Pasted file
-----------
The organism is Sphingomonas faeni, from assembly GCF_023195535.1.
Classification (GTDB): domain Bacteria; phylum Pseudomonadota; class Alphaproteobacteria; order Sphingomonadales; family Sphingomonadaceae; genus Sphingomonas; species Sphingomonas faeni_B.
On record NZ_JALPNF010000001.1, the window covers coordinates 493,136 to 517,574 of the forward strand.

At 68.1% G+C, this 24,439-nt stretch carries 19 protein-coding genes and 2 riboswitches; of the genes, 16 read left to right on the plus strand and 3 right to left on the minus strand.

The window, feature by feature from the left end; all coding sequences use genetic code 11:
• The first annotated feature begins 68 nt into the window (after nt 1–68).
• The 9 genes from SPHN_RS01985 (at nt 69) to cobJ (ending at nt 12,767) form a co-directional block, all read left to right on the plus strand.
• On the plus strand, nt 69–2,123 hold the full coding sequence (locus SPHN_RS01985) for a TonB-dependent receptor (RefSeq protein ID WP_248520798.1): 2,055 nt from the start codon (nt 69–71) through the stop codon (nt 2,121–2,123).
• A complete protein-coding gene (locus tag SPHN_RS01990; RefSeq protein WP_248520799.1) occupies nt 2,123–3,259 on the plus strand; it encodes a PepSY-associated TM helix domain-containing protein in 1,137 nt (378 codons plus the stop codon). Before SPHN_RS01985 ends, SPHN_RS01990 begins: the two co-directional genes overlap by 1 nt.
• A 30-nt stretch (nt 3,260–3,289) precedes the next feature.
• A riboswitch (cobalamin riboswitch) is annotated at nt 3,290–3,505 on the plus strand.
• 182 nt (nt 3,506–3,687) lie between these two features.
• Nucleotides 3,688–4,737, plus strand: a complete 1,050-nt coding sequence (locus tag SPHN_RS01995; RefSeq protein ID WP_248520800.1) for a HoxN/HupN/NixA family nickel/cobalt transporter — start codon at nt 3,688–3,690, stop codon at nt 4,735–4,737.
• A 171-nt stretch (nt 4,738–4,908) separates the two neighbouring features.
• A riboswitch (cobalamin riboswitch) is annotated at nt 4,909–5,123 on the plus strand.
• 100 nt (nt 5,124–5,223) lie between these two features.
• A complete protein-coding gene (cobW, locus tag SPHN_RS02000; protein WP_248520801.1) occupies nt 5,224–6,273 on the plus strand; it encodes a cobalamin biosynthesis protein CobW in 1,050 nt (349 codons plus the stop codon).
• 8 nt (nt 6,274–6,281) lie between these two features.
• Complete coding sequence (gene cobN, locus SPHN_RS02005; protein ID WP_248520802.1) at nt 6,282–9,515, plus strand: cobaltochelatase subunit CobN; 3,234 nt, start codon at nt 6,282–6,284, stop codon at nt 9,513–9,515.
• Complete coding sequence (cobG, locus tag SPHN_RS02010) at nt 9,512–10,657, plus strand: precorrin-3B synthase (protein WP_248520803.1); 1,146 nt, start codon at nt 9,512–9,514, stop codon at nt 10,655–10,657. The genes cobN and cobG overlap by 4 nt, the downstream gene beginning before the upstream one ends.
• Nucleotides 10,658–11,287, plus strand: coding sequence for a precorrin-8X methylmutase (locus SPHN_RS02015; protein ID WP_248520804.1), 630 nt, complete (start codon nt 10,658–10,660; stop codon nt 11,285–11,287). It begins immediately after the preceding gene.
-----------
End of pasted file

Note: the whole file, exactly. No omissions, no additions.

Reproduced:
The organism is Sphingomonas faeni, from assembly GCF_023195535.1.
Classification (GTDB): domain Bacteria; phylum Pseudomonadota; class Alphaproteobacteria; order Sphingomonadales; family Sphingomonadaceae; genus Sphingomonas; species Sphingomonas faeni_B.
On record NZ_JALPNF010000001.1, the window covers coordinates 493,136 to 517,574 of the forward strand.

At 68.1% G+C, this 24,439-nt stretch carries 19 protein-coding genes and 2 riboswitches; of the genes, 16 read left to right on the plus strand and 3 right to left on the minus strand.

The window, feature by feature from the left end; all coding sequences use genetic code 11:
• The first annotated feature begins 68 nt into the window (after nt 1–68).
• The 9 genes from SPHN_RS01985 (at nt 69) to cobJ (ending at nt 12,767) form a co-directional block, all read left to right on the plus strand.
• On the plus strand, nt 69–2,123 hold the full coding sequence (locus SPHN_RS01985) for a TonB-dependent receptor (RefSeq protein ID WP_248520798.1): 2,055 nt from the start codon (nt 69–71) through the stop codon (nt 2,121–2,123).
• A complete protein-coding gene (locus tag SPHN_RS01990; RefSeq protein WP_248520799.1) occupies nt 2,123–3,259 on the plus strand; it encodes a PepSY-associated TM helix domain-containing protein in 1,137 nt (378 codons plus the stop codon). Before SPHN_RS01985 ends, SPHN_RS01990 begins: the two co-directional genes overlap by 1 nt.
• A 30-nt stretch (nt 3,260–3,289) precedes the next feature.
• A riboswitch (cobalamin riboswitch) is annotated at nt 3,290–3,505 on the plus strand.
• 182 nt (nt 3,506–3,687) lie between these two features.
• Nucleotides 3,688–4,737, plus strand: a complete 1,050-nt coding sequence (locus tag SPHN_RS01995; RefSeq protein ID WP_248520800.1) for a HoxN/HupN/NixA family nickel/cobalt transporter — start codon at nt 3,688–3,690, stop codon at nt 4,735–4,737.
• A 171-nt stretch (nt 4,738–4,908) separates the two neighbouring features.
• A riboswitch (cobalamin riboswitch) is annotated at nt 4,909–5,123 on the plus strand.
• 100 nt (nt 5,124–5,223) lie between these two features.
• A complete protein-coding gene (cobW, locus tag SPHN_RS02000; protein WP_248520801.1) occupies nt 5,224–6,273 on the plus strand; it encodes a cobalamin biosynthesis protein CobW in 1,050 nt (349 codons plus the stop codon).
• 8 nt (nt 6,274–6,281) lie between these two features.
• Complete coding sequence (gene cobN, locus SPHN_RS02005; protein ID WP_248520802.1) at nt 6,282–9,515, plus strand: cobaltochelatase subunit CobN; 3,234 nt, start codon at nt 6,282–6,284, stop codon at nt 9,513–9,515.
• Complete coding sequence (cobG, locus tag SPHN_RS02010) at nt 9,512–10,657, plus strand: precorrin-3B synthase (protein WP_248520803.1); 1,146 nt, start codon at nt 9,512–9,514, stop codon at nt 10,655–10,657. The genes cobN and cobG overlap by 4 nt, the downstream gene beginning before the upstream one ends.
• Nucleotides 10,658–11,287, plus strand: coding sequence for a precorrin-8X methylmutase (locus SPHN_RS02015; protein ID WP_248520804.1), 630 nt, complete (start codon nt 10,658–10,660; stop codon nt 11,285–11,287). It begins immediately after the preceding gene.